So, go ahead.  Let’s all “Level Up” together.  Do what is hard, but what you know what needs to be done.  Your future self will thank you, as mine is right now.  It’s all part of the “Hero’s Journey.”  The question is, what are the next steps to take in this journey to keep growing?  Feel free to comment about what you’re doing to “Level Up” and grow into a more confident and connected “YOU.”  You only get one life or at least this unique reality.  Might as well continually be “Leveling Up.”

-Funny Fearful Guy



When to Go With the Flow (and When Not To) In Order to Grow

Imagine you are planning to go canoeing, alone, with a friend, family, or with several friends (or maybe you’re recommending a canoeing trip to a friend-something along those lines).  And yes, people still go canoeing.  At least I think so.  I mean, I did at summer camp.  Definitely still happening in Europe.

Anyways…You were dropped off by a taxi, Uber, helicopter, you were skydiving, someone else driving in a plane, car, or train, whatever, so basically wherever you ended up on the river trail, that’s where you have to start.  Maybe you walk a little bit further down the river, but ultimately, you have to carry the canoe, so you probably don’t want to travel far, even if you’re Arnold Schwarzenegger, and you’re screaming “GET TO THE RIVER!”  (it’s ok, I change quotes from movies frequently in this blog for emphasis-see here)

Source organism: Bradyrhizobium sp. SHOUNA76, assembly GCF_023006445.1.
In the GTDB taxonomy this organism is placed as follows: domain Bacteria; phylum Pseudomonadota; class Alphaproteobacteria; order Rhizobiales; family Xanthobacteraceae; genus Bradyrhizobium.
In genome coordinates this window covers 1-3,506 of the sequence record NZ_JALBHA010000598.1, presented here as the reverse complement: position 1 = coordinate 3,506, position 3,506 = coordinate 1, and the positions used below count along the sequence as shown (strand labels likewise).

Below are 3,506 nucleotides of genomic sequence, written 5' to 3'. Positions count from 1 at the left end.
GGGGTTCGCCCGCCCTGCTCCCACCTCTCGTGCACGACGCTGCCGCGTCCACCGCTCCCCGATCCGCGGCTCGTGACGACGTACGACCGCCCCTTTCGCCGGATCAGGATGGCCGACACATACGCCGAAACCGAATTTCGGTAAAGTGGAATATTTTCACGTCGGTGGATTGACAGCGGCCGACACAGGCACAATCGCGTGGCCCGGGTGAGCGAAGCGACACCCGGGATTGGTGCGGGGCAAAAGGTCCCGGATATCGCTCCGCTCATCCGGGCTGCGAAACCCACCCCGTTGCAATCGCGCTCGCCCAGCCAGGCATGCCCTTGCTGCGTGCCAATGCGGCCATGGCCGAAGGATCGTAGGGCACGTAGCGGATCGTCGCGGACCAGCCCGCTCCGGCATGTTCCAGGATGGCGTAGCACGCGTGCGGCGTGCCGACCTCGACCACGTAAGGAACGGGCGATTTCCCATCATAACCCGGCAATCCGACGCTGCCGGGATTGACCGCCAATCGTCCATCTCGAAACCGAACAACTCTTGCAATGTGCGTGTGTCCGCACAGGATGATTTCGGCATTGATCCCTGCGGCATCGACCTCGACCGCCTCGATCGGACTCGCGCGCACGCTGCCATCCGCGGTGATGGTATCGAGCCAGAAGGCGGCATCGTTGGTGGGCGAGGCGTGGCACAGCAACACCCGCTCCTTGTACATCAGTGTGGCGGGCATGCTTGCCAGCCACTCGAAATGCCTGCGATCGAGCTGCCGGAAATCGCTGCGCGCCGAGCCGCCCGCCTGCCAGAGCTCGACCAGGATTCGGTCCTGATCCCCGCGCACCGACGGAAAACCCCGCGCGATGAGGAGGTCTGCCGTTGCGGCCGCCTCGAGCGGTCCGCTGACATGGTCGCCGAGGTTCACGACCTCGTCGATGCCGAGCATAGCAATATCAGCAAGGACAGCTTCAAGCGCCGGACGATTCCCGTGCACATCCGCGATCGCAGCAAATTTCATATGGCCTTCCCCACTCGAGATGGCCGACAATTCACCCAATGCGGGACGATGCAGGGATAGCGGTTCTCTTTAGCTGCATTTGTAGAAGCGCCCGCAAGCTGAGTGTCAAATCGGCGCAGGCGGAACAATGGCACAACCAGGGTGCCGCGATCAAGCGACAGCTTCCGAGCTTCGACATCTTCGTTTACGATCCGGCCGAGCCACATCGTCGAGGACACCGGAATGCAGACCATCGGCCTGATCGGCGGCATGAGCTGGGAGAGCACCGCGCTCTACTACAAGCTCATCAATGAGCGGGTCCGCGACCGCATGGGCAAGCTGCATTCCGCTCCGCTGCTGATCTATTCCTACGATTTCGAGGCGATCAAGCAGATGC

So, you set up shop so to speak, and it just so happens you start at the perfect place:  the water is shallow by the riverbed, and the current is still-easy to get in-either by yourself, with your friends, family, even your dog that tagged along.

For the first twenty minutes it’s a really smooth ride-maybe a few baby rapids here and there, but everything is, well, smooth sailing (canoeing).  But then the water starts to get a bit choppier.  At first, it’s actually kind of exciting to have the challenge and you feel more professional, but soon the choppiness starts to make things a bit more precarious for you-you find it more difficult to keep your oar steady to send you in the right direction, or avoid the fallen trees and boulders that lay in your path.  You may even run off course and straight into the riverbed itself!  Or some pesky trout get caught in your oars!  Or maybe a log!  In order to compensate, you’ve got to put in more energy that you did when you started off in that smooth, easy flowing current.  If you’re with your friends, family, and dog, you might have an easier time maneuvering yourself around the various animate and inanimate obstacles, but even then, a lot of that depends on their ability and focus to do so.  It’s possible you yourself actually can keep your canoe on track pretty well.

You also start to notice that when you’ve got a clear path ahead in the river, it’s much easy to go with the current, or the flow, to guide you, than to fight against it.  Sure, maybe you might crave adventure and want to feel the power and peril of the rapids, or race the trout, or impress the Grizzly bear staring at you from the shore, but ultimately, the safest and most reliable path is going with the flow.  Sure, you end up running into some more rapids and misplaced landmasses along your way, but you start to learn the course and some patterns, and soon you literally become, “the captain of [your] ship” and ultimately “the master of [your] soul.”-William Ernest Henley- (from his renowned poem, Invictus.)